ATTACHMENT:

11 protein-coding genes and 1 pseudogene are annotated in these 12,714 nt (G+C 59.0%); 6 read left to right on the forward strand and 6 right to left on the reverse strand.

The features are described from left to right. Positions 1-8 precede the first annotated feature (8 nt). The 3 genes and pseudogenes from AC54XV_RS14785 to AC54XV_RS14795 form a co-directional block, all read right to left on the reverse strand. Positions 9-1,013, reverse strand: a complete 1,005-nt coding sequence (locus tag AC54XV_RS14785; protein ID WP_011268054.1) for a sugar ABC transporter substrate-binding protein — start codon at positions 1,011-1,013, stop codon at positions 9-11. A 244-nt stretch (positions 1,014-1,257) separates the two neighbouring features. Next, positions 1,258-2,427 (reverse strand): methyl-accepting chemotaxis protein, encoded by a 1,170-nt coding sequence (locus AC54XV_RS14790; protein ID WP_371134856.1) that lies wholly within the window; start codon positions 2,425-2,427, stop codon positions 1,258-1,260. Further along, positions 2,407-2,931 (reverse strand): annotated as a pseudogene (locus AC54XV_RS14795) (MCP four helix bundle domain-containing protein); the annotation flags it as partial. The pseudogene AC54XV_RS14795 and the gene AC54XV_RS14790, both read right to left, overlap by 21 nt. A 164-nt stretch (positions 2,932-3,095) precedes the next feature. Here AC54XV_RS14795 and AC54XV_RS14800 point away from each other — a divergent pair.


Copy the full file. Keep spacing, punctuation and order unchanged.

11 protein-coding genes and 1 pseudogene are annotated in these 12,714 nt (G+C 59.0%); 6 read left to right on the forward strand and 6 right to left on the reverse strand.

The features are described from left to right. Positions 1-8 precede the first annotated feature (8 nt). The 3 genes and pseudogenes from AC54XV_RS14785 to AC54XV_RS14795 form a co-directional block, all read right to left on the reverse strand. Positions 9-1,013, reverse strand: a complete 1,005-nt coding sequence (locus tag AC54XV_RS14785; protein ID WP_011268054.1) for a sugar ABC transporter substrate-binding protein — start codon at positions 1,011-1,013, stop codon at positions 9-11. A 244-nt stretch (positions 1,014-1,257) separates the two neighbouring features. Next, positions 1,258-2,427 (reverse strand): methyl-accepting chemotaxis protein, encoded by a 1,170-nt coding sequence (locus AC54XV_RS14790; protein ID WP_371134856.1) that lies wholly within the window; start codon positions 2,425-2,427, stop codon positions 1,258-1,260. Further along, positions 2,407-2,931 (reverse strand): annotated as a pseudogene (locus AC54XV_RS14795) (MCP four helix bundle domain-containing protein); the annotation flags it as partial. The pseudogene AC54XV_RS14795 and the gene AC54XV_RS14790, both read right to left, overlap by 21 nt. A 164-nt stretch (positions 2,932-3,095) precedes the next feature. Here AC54XV_RS14795 and AC54XV_RS14800 point away from each other — a divergent pair.